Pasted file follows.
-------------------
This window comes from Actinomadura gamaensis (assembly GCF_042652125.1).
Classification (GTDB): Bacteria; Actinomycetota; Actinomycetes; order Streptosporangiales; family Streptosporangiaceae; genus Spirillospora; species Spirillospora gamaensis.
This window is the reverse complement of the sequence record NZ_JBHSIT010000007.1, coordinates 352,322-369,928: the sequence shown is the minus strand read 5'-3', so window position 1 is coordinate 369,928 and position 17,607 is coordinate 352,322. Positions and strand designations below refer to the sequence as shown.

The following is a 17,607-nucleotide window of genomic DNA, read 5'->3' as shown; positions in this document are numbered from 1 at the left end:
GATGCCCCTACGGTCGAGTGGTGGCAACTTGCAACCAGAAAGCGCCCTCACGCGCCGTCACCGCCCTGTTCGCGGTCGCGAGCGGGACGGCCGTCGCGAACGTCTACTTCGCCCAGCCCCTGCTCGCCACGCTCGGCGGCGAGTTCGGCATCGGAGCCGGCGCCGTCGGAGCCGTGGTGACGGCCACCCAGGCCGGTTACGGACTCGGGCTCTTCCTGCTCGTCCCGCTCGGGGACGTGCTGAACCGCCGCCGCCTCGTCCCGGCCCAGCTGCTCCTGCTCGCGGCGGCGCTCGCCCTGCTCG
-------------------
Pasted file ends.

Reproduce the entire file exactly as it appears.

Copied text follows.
This window comes from Actinomadura gamaensis (assembly GCF_042652125.1).
Classification (GTDB): Bacteria; Actinomycetota; Actinomycetes; order Streptosporangiales; family Streptosporangiaceae; genus Spirillospora; species Spirillospora gamaensis.
This window is the reverse complement of the sequence record NZ_JBHSIT010000007.1, coordinates 352,322-369,928: the sequence shown is the minus strand read 5'-3', so window position 1 is coordinate 369,928 and position 17,607 is coordinate 352,322. Positions and strand designations below refer to the sequence as shown.

The following is a 17,607-nucleotide window of genomic DNA, read 5'->3' as shown; positions in this document are numbered from 1 at the left end:
GATGCCCCTACGGTCGAGTGGTGGCAACTTGCAACCAGAAAGCGCCCTCACGCGCCGTCACCGCCCTGTTCGCGGTCGCGAGCGGGACGGCCGTCGCGAACGTCTACTTCGCCCAGCCCCTGCTCGCCACGCTCGGCGGCGAGTTCGGCATCGGAGCCGGCGCCGTCGGAGCCGTGGTGACGGCCACCCAGGCCGGTTACGGACTCGGGCTCTTCCTGCTCGTCCCGCTCGGGGACGTGCTGAACCGCCGCCGCCTCGTCCCGGCCCAGCTGCTCCTGCTCGCGGCGGCGCTCGCCCTGCTCG